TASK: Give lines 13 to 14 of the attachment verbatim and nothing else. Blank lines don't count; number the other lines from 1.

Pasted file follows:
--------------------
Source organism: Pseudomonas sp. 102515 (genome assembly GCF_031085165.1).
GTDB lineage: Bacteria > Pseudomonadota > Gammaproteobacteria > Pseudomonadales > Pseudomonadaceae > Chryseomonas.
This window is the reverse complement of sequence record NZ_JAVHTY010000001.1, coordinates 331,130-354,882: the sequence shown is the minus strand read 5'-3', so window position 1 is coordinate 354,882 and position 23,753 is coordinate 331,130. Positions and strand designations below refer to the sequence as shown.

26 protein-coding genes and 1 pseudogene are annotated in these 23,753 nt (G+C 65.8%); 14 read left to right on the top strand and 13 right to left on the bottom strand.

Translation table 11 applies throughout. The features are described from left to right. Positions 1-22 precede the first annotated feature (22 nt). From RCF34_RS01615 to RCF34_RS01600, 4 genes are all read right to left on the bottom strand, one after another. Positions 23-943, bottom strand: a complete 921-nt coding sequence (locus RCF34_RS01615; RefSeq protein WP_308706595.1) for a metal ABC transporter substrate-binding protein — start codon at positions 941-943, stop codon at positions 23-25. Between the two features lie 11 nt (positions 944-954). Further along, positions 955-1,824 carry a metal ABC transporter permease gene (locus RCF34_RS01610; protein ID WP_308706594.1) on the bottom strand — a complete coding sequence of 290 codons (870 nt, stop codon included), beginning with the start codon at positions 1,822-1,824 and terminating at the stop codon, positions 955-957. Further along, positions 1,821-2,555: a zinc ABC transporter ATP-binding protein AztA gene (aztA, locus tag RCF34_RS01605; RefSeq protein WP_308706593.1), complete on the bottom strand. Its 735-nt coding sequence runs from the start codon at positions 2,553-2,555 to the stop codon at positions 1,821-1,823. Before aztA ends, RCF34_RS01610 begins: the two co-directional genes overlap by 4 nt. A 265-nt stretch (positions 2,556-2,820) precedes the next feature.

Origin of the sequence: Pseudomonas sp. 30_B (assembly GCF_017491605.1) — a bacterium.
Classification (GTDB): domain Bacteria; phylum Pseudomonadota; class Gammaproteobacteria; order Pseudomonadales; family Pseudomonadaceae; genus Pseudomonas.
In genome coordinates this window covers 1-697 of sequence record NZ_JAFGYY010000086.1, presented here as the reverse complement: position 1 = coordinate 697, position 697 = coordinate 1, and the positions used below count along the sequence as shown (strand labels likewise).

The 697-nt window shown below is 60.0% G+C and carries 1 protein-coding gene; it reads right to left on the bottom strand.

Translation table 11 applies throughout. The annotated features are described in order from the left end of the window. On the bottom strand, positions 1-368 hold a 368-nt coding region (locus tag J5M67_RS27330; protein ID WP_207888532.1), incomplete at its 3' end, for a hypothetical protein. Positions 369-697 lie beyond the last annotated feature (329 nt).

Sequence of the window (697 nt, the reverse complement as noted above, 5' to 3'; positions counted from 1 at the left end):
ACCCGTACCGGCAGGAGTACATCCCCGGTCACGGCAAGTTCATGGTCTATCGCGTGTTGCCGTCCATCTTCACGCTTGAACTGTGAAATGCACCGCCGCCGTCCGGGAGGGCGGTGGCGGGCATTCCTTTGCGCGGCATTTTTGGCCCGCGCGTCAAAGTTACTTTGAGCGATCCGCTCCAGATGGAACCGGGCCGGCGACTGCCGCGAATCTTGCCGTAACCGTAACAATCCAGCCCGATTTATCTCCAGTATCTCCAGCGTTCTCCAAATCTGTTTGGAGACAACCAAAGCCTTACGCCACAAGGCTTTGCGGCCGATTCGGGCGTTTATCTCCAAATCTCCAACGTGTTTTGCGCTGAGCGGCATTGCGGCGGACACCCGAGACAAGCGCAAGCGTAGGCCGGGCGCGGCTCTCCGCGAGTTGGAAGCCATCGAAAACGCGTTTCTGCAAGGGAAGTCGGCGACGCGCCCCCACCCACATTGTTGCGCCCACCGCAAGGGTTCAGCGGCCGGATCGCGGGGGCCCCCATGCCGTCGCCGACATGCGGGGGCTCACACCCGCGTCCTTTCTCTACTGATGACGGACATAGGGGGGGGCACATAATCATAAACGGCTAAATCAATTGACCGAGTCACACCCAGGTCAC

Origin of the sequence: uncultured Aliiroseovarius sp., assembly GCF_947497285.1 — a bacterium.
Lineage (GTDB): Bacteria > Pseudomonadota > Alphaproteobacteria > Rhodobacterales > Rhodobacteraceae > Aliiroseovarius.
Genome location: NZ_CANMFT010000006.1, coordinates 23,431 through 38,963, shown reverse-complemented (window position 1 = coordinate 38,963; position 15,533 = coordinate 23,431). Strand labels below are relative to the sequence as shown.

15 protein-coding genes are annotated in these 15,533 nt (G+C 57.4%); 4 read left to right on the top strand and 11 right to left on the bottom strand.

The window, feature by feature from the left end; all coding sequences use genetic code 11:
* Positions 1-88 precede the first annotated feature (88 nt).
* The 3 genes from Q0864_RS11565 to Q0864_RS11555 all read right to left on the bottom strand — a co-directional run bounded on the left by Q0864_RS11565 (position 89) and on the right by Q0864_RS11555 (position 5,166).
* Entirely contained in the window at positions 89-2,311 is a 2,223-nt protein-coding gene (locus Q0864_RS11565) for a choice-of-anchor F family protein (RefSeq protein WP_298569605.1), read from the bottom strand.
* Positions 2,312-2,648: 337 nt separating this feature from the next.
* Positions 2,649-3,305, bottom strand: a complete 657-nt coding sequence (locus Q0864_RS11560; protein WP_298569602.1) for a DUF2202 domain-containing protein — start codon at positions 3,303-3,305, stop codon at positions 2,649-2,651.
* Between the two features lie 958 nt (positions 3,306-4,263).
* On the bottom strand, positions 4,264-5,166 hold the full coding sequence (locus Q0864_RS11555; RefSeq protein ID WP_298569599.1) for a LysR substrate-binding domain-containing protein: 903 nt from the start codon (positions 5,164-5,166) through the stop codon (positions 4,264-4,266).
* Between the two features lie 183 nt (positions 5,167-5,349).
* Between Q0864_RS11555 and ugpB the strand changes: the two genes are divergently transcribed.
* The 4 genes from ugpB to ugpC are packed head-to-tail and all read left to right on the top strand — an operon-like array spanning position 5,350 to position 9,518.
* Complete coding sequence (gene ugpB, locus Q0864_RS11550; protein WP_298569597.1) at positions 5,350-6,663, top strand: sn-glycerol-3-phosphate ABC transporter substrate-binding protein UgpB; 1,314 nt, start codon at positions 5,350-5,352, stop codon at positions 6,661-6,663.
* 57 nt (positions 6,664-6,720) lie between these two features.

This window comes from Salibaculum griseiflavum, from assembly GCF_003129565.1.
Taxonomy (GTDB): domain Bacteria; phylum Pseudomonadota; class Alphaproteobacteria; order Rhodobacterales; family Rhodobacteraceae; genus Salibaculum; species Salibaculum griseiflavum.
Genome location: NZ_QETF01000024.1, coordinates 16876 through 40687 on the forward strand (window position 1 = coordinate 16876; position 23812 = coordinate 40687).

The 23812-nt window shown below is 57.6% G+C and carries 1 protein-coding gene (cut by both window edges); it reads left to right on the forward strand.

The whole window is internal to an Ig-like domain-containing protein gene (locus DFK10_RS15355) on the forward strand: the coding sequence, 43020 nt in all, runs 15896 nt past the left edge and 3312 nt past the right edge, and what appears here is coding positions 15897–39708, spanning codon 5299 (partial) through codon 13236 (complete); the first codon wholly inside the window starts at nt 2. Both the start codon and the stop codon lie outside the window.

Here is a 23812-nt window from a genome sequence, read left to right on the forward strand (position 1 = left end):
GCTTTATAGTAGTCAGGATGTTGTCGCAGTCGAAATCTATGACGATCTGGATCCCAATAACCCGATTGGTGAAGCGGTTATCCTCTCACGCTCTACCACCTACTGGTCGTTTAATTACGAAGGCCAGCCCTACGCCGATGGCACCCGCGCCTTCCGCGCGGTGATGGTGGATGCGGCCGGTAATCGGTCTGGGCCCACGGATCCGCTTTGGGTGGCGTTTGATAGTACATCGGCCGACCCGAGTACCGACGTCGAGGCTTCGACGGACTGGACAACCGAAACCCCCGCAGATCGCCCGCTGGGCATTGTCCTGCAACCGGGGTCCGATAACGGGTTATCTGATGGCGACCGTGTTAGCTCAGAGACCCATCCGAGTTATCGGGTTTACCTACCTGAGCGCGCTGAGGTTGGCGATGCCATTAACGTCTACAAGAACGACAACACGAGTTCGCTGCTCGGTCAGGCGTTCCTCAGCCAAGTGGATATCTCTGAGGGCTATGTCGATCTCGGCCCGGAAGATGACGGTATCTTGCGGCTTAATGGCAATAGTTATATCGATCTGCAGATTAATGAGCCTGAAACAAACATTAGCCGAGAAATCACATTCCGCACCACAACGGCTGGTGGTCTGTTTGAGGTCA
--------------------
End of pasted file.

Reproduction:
Origin of the sequence: uncultured Aliiroseovarius sp., assembly GCF_947497285.1 — a bacterium.
Lineage (GTDB): Bacteria > Pseudomonadota > Alphaproteobacteria > Rhodobacterales > Rhodobacteraceae > Aliiroseovarius.